TORONTO - As important as the last eight games have been in breathing life into the Blue Jays’ season, it is the next 14 games that will determine if the revival of hope is real.
In their deepest, darkest moments of April and May, when they fell as many as 11 games under .500, the mantra of the Blue Jays was to get back to .500 as a starting point. Nobody was going to take them seriously until that happened.
Now they’re within a game of that goal and, while that is a positive achievement, the only thing that will make it worthwhile is to keep chewing away at the heels of the teams ahead of them in what is still clearly the toughest division in baseball.
The imagined power shift to the west in MLB has not happened as predicted. The Dodgers and the Angels, both wealthy but neither wise in how they’ve spent, are both struggling. The AL East is still populated by the big dogs. Every team except Toronto is above .500 and the Jays need just two more wins to get to that point.
With the Orioles in town for three games this weekend, followed by a seven game road trip to Tampa (three) and Boston (four), the Jays have a tough two weeks ahead of them. If that’s not enough, once they come back from that trip, they host the Tigers for four games.
“That’s a challenge, but we welcome it,” said manager John Gibbons prior to Wednesday’s sweep of the Colorado Rockies. “These are the teams we have to beat.
“For the most part in our division we have held our own except against the Yankees. It’s a good division. But where we are right now, we can’t afford to take a step back.
Even though their overall record was a shambles, the Jays have played Baltimore, Tampa and Boston virtually even. Against the Orioles the Jays are 3-4 so far. Against Tampa, they are 4-3 and against Boston, they are 4-5. Against the New York Yankees, who Toronto doesn’t face again until late in August, they are an anemic 1-8.
“Those teams built a nice bit of padding in one direction and we went down in the other direction and dug a hole,” said Gibbons. “That’s why, even though we’re playing good ball, we’re still trying to climb out of this thing.”
In Gibbons’ assessment, one of the reasons why a rebound was achievable, despite the injuries and the under-achievement of a significant number of players, was the attitude that stayed on an even keel.
“For the most part, the attitude was good all the way along. There was never any sense of panic. We just weren’t winning and we weren’t playing very well. I never sensed that anybody was about to snap or about to go off on somebody else,” said Gibbons. “We have a lot of veteran pros on this team who have seen it all and been able to overcome a lot of adversity.
“We’re not out of the woods yet. Not by a long shot. But we’re playing good ball, we’re getting the kind of pitching we were hoping for from the start and we’re doing what it takes to win. I think the guys are having fun again and winning will do that for you.”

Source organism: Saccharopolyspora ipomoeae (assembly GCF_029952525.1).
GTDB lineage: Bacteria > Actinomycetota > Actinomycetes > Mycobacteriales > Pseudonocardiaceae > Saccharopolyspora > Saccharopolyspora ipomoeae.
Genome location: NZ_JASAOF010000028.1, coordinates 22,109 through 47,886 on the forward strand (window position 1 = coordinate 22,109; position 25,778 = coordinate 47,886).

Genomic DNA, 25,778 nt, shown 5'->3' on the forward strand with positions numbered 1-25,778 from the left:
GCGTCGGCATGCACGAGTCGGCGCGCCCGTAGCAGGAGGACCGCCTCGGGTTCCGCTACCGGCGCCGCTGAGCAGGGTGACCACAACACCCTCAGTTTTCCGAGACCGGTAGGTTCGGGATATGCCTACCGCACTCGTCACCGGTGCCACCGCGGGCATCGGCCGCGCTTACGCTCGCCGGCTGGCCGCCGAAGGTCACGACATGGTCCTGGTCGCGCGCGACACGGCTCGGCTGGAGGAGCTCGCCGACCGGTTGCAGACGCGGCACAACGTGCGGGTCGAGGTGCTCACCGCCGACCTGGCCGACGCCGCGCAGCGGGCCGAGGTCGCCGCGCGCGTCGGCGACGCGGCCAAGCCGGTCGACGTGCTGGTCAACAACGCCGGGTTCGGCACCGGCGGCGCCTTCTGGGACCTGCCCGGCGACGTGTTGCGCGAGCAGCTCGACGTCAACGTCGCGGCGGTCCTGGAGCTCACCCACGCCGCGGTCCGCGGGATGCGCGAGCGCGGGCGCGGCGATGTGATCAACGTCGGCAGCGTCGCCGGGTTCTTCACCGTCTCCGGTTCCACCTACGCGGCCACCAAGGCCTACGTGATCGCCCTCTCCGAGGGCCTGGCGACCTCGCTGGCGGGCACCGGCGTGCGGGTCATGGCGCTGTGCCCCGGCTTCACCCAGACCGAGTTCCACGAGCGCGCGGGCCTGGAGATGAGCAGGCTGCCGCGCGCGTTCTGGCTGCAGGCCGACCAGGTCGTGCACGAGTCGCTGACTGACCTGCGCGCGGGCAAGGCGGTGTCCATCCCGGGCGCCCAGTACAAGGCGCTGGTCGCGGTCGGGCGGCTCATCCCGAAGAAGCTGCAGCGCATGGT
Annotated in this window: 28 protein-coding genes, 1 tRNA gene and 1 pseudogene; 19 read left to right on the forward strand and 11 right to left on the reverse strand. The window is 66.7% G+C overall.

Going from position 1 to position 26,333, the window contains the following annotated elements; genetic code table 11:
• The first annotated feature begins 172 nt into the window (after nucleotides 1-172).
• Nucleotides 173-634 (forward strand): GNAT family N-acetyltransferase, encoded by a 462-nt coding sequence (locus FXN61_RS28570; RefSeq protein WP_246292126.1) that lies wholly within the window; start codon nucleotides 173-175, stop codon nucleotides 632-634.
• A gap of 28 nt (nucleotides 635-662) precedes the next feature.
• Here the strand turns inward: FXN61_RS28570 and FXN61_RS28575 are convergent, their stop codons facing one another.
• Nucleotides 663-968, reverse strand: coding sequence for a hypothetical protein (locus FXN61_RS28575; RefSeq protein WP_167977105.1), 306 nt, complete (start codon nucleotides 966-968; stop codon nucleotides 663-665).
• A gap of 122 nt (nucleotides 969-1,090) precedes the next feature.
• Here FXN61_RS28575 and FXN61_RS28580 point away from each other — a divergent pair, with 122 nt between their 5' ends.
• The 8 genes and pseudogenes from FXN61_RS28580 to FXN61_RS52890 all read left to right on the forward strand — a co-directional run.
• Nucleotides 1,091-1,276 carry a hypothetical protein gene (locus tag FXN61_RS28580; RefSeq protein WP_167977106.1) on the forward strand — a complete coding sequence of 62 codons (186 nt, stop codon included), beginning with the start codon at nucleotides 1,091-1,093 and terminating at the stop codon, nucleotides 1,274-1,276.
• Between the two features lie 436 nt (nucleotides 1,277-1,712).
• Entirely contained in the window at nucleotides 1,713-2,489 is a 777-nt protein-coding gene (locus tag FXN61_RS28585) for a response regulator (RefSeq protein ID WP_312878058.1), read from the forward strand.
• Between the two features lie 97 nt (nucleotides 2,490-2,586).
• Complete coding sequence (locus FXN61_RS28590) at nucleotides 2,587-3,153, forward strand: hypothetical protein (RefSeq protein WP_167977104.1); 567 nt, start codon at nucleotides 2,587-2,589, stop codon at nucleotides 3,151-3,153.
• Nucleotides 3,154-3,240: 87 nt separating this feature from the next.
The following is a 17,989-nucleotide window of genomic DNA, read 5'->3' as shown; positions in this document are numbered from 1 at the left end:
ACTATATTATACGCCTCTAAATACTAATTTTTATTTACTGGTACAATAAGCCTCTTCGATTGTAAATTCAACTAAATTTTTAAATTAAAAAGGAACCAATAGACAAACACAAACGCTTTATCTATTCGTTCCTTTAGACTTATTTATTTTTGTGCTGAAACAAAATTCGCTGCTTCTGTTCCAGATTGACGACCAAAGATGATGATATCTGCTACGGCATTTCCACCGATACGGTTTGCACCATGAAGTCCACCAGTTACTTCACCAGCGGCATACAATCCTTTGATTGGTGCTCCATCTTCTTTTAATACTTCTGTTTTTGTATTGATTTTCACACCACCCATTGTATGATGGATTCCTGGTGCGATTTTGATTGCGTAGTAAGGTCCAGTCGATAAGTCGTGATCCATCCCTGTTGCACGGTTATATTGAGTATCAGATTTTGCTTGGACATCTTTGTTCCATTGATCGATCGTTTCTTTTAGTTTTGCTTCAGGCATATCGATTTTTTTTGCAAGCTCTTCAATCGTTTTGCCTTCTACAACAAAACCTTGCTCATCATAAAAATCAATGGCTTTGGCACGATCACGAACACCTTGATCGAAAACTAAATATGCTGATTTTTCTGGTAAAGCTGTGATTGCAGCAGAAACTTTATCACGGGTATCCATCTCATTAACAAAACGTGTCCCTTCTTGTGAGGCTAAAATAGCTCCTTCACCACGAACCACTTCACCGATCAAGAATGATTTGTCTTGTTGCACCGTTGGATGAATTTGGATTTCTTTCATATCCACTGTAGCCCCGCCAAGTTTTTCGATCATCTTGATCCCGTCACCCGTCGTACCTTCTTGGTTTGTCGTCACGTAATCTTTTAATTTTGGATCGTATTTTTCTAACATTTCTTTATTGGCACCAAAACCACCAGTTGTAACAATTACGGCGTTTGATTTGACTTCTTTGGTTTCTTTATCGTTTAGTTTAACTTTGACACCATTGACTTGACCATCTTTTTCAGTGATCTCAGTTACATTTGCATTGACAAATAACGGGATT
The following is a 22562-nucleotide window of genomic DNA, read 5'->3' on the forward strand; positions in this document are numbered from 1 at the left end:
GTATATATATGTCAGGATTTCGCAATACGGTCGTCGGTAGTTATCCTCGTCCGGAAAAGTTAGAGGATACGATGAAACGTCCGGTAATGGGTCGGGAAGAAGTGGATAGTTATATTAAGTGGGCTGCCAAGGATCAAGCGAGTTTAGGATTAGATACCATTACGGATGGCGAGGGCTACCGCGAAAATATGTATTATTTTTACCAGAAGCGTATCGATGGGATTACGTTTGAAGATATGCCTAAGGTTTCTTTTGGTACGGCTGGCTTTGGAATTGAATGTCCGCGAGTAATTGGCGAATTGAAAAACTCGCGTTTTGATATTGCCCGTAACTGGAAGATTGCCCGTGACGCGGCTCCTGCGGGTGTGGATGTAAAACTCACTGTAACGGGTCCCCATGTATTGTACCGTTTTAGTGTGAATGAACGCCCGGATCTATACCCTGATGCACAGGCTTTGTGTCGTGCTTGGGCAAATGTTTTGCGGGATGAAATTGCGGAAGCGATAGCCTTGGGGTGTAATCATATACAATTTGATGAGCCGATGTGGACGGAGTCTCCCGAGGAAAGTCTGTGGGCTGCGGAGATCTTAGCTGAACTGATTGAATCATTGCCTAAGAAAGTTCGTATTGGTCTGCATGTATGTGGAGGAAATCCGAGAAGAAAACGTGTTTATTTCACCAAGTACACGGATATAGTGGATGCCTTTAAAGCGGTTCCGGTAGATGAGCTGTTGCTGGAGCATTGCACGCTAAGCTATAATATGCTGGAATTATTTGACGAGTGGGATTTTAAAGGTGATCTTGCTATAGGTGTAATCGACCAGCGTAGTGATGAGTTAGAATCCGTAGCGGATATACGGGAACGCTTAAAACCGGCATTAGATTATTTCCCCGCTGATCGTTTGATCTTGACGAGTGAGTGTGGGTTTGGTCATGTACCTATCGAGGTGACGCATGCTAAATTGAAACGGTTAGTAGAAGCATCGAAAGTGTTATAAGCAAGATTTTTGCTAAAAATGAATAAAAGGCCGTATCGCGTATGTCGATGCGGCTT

For the most part, the Jays have scored runs at an acceptable rate of about 4.5 runs/game and they’ve been doing it consistently since the start of the season. Only recently, though, has the starting pitching gotten into sync. At one point near the end of May, Toronto starters as a unit were sporting an ERA of 5.57, which would have put them on track to be the worst in the team’s history.
During this current win streak, Toronto’s starters have an ERA of 1.50 over 53 innings and the bullpen has been even better, allowing just four runs on the streak.
“We’ll enjoy it while we can,” GM Alex Anthopoulos was saying prior to Tuesday’s win. “One of the hardest things I’ve had to learn is to not get caught up too much in the highs and the lows. You have to expect both over the course of a 162-game season.
“As good as things seem to be right now, I can guarantee we’ll hit another patch in the next 90-some games where we lose a few in a row. It’s just the nature of the game.”
HOW GOSE IT? NOT WELL
An inexcusable ninth-inning brain cramp by Anthony Gose has landed the Blue Jay prospect in Buffalo Bisons’ manager Marty Brown’s doghouse.
With two outs in the ninth Wednesday, the Bisons leading 4-3 over Gwinnett, and runners at first and second, Gose failed to handle cleanly a single into centre field. That allowed the tying run to score. When Gose failed to get the ball back to the infield in timely fashion, the runner who had been on first base alertly ran home with the game-winning run.
“For the life of me, I’ve had some players as a manager who have really been challenging," Brown said to reporters following that game. "Anthony is one of the most talented players I’ve had as a manager. But sometimes it’s difficult because he doesn’t apply that. It’s nothing we can’t work through.”
Thursday afternoon, in the series finale, Gose was excused from the lineup with his behind nailed firmly to the bench.
“What do you think? Yeah, he needs a day to think,” Brown told the Buffalo News.
Seems Gose has been struggling with his focus or perhaps more accurately, his ego, since returning to Buffalo from a 13-game stint with the Blue Jays in which he hit .304.
“We have to get his head removed from a place it shouldn’t be,” Brown told reporters after the Wednesday game which cost Ricky Romero what would have been his first win in his last 12 starts (minors and majors), a streak stretching back to 2012.